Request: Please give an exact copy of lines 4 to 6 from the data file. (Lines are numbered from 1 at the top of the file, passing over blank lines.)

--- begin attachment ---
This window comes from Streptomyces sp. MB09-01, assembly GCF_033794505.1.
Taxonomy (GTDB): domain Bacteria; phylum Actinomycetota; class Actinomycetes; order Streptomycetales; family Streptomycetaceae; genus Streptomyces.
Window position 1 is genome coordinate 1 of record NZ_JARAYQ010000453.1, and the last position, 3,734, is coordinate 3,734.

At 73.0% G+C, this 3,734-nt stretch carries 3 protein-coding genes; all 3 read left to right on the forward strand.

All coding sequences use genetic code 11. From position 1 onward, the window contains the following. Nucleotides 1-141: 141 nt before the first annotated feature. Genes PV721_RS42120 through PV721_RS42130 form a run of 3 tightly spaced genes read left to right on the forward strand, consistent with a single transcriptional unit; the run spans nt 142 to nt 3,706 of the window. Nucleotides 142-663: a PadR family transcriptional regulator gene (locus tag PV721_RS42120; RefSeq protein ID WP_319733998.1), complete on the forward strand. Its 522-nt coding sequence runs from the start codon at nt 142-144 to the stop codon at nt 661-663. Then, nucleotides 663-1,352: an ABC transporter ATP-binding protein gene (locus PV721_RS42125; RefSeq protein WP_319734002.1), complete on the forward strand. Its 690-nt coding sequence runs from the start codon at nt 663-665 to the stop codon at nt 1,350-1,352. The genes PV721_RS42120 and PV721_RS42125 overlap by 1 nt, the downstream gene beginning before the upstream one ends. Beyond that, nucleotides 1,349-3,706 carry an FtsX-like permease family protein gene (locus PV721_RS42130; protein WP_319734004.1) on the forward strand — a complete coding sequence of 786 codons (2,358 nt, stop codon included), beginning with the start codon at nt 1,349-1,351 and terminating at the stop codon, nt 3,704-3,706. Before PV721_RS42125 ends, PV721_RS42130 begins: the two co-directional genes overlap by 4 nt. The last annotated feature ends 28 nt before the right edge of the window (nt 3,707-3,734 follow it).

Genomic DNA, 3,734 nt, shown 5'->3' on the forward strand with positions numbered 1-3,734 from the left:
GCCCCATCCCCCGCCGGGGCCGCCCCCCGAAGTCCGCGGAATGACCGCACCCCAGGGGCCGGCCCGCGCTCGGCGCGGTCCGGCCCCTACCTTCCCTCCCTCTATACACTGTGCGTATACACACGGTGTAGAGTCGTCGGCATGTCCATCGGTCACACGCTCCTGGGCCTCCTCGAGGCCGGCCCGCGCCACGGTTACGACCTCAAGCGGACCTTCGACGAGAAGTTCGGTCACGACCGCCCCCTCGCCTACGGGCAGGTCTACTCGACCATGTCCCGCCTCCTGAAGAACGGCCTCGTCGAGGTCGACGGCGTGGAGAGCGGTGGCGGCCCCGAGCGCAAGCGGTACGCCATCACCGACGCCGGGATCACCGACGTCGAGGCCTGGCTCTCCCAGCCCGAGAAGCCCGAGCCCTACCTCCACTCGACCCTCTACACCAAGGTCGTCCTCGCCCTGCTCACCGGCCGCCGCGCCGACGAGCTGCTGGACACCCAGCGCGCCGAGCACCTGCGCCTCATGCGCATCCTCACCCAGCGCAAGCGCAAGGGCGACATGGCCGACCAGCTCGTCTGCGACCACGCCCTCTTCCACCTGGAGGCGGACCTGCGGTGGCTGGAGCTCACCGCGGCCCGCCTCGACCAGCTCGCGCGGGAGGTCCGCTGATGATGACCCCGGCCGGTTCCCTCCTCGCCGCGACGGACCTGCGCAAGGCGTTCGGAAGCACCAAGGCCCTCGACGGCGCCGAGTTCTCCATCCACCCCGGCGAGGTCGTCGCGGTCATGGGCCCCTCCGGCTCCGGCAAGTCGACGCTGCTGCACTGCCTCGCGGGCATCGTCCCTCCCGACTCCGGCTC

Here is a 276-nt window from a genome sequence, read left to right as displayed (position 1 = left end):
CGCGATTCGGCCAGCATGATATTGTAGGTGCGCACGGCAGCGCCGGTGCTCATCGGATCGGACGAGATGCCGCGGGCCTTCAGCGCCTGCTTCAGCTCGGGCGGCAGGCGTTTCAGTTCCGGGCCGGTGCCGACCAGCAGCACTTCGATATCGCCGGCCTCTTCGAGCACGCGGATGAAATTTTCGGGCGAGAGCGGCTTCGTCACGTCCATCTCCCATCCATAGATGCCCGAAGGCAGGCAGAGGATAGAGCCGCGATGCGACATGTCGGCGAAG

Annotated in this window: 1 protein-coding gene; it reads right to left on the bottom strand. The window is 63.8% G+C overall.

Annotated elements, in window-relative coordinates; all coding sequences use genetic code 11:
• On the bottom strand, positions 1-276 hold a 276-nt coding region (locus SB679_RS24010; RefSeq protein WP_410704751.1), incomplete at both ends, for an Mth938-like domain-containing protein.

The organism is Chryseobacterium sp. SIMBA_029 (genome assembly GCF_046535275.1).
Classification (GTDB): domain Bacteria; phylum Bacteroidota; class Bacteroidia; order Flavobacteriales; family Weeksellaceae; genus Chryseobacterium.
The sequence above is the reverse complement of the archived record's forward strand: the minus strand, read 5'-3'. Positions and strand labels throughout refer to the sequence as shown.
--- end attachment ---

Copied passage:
At 73.0% G+C, this 3,734-nt stretch carries 3 protein-coding genes; all 3 read left to right on the forward strand.

All coding sequences use genetic code 11. From position 1 onward, the window contains the following. Nucleotides 1-141: 141 nt before the first annotated feature. Genes PV721_RS42120 through PV721_RS42130 form a run of 3 tightly spaced genes read left to right on the forward strand, consistent with a single transcriptional unit; the run spans nt 142 to nt 3,706 of the window. Nucleotides 142-663: a PadR family transcriptional regulator gene (locus tag PV721_RS42120; RefSeq protein ID WP_319733998.1), complete on the forward strand. Its 522-nt coding sequence runs from the start codon at nt 142-144 to the stop codon at nt 661-663. Then, nucleotides 663-1,352: an ABC transporter ATP-binding protein gene (locus PV721_RS42125; RefSeq protein WP_319734002.1), complete on the forward strand. Its 690-nt coding sequence runs from the start codon at nt 663-665 to the stop codon at nt 1,350-1,352. The genes PV721_RS42120 and PV721_RS42125 overlap by 1 nt, the downstream gene beginning before the upstream one ends. Beyond that, nucleotides 1,349-3,706 carry an FtsX-like permease family protein gene (locus PV721_RS42130; protein WP_319734004.1) on the forward strand — a complete coding sequence of 786 codons (2,358 nt, stop codon included), beginning with the start codon at nt 1,349-1,351 and terminating at the stop codon, nt 3,704-3,706. Before PV721_RS42125 ends, PV721_RS42130 begins: the two co-directional genes overlap by 4 nt. The last annotated feature ends 28 nt before the right edge of the window (nt 3,707-3,734 follow it).

Genomic DNA, 3,734 nt, shown 5'->3' on the forward strand with positions numbered 1-3,734 from the left: